Last Updated on January 15, 2021 by admin
On this blog, we’ve explored why salt and sugar are no good for you. These addictive, heavily-processed ingredients drive our cravings, disrupt satiety, and could contribute to a whole slew of health problems.
What about oils? Some oils have a decent amount of monounsaturated and polyunsaturated fats, which some people argue are healthy. Does that mean oil is necessarily bad for you? In this article, we’ll explore this very concept, giving you the definitive answer you need to start your SOS-free veganism journey.
How Oils Deceive You
Oils are – be some – typically touted as being healthy for their monounsaturated and polyunsaturated fats. Most oils tend to contain saturated fat more than anything, though. They’re also very heavy in calories. If you remember from our first post on this blog, you eat about 120 calories for a single tablespoon of oil. A tablespoon really isn’t that much!
What about “benefits” of monounsaturated and polyunsaturated fats that some people say are healthy? Do you miss out on those by giving up oil? Even if you believe this you will not miss out on those “benefits” If you consume avocados, raw nuts and seeds, olives, and soybeans, you should still get your amount of these fats as part of your SOS-free vegan diet.
Don’t be fooled by oils; you don’t need them!
Why Is Oil Bad For You?
Okay, so we’ve already established that oils are deceptive. Oils also have a lot of calories for a small amount of the stuff.
If you want to know more ways they’re bad for you, look no further. Let’s begin with the same video from Dr. Alan Goldhamer we cited in our article about the dangers of salt. He also talked about oils. You can watch the video below.
Dr. Goldhamer says, calorie-dense, fractionated foods such as oil don’t “exist in nature” and thus wouldn’t be included as part of a whole foods diet.
He says that it’s a little too easy for some people to cling to the healthfulness of oil because certain ones (like olive oil, for instance) are better for you than corn or safflower oil. “Because it’s less bad doesn’t make it healthy,” Goldhamer states.
Dr. Caldwell Esseltyn, another SOS-free proponent, also spoke up about the importance of quitting all oils. Check it out here.
Esseltyn calls oil (especially olive oil) “seductive” because it can boost good cholesterol in the short-term. He then cites a 1990 study from Dr. David H. Blankenhorn, who turned the perception of oil on its head. Blankenhorn’s research showed what we know now: there’s a connection between the consumption of oils and coronary conditions.
It’s possible for blood coagulation factor VII to be triggered from oil at the same rate as consumption of butter, Dr. Esseltyn says. What is factor VII? It’s a blood-clotting protein associated with thrombogenesis, or healthy clotting.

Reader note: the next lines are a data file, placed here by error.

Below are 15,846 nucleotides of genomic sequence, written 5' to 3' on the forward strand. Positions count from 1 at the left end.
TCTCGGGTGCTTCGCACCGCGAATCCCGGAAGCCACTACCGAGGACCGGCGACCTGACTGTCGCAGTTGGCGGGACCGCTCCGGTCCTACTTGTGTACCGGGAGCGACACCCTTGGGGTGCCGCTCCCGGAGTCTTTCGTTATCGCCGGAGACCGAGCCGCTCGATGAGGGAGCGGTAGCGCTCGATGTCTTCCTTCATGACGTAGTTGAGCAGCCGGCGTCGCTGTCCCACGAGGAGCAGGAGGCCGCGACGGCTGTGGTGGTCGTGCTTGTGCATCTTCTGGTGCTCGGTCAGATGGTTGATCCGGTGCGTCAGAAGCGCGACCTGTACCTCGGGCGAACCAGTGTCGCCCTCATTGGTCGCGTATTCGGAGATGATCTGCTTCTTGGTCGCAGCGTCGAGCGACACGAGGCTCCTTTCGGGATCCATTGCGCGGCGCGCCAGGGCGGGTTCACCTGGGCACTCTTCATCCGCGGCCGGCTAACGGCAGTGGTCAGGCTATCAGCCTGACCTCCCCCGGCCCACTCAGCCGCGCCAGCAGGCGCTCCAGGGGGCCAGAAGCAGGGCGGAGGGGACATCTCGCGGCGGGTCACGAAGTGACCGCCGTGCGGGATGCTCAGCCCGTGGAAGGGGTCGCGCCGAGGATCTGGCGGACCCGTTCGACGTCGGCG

By removing the consumption of oils from your diet, you can lessen your chances of getting some types of cancer as well as eliminate acid reflux, hormonal issues, bowel irregularities, and acne. You can also enjoy boosted immune health.
Tips for Cutting Oils Out of Your Life
Hopefully, the words of Dr. Goldhamer and Dr. Esseltyn have convinced you to reconsider whether you really want to continue consuming oils. If you are ready to ditch them for good, you may wonder how to go back doing so.
In another video, Dr. Goldhamer talks about the addictive qualities of salt, sugar, and oil and how to quit the cravings.
He admits that “withdrawal from these substances is difficult.” Dr. Goldhamer suggests going on a medically-supervised fast, which he likens to cleaning out your computer’s hard drive. It’s like a reset for the body, he explains, allowing “good food to taste good”. That then “makes it somewhat easier to resist the addictions you have to these artificial chemicals that are ultimately going to compromise your health.”
It is normal to have cravings while trying to quit. In the above video, Dr. Goldhamer says that it takes 30 days to get over a salt addiction and three months to cut out an addiction to fats. Considering that oils are quite fatty, you might be in for an uphill battle. Quitting is possible, though!
Here are some tips for going oil-free for good:
- Shop around and find oil substitutes you like that can be used for cooking and flavoring meals.
- Get creative. If you’re in a pinch, you can use fruit puree, applesauce, and even mashed bananas in place of coconut, canola, and olive oil.
- Cook at home for the first few months. Buy all your food and ingredients at vegan grocery stores so you can ensure they’re truly oil-free.
- When you go out to eat, ask the waiter questions about the menu. Remember, you don’t only have to worry about whether oil is on/in the food, but whether your meal was cooked in oil, too.
- Set small, short-term goals for yourself. Try to quit eating oil for a week. Next, make it two weeks, then three weeks, and so on. Before you know it, you’ll be over the three-month hump and you’ll find you don’t even want oil anymore.
- If you start to waver, remember your health. You could have a stronger, healthier heart by cutting out oils. That should motivate you during those tough times when cravings take over.
Oils have a high saturated fat content. You also consume more than 100 calories in just one tablespoon of oil. Considering oil is used as a topping or flavor enhancer and not eaten on its own, that’s a huge waste of calories.
SOS-free vegan experts like Dr. Alan Goldhamer and Dr. Caldwell Esseltyn recommend cutting out all oils completely. It may take you three months to get over the cravings, but your body will thank you!
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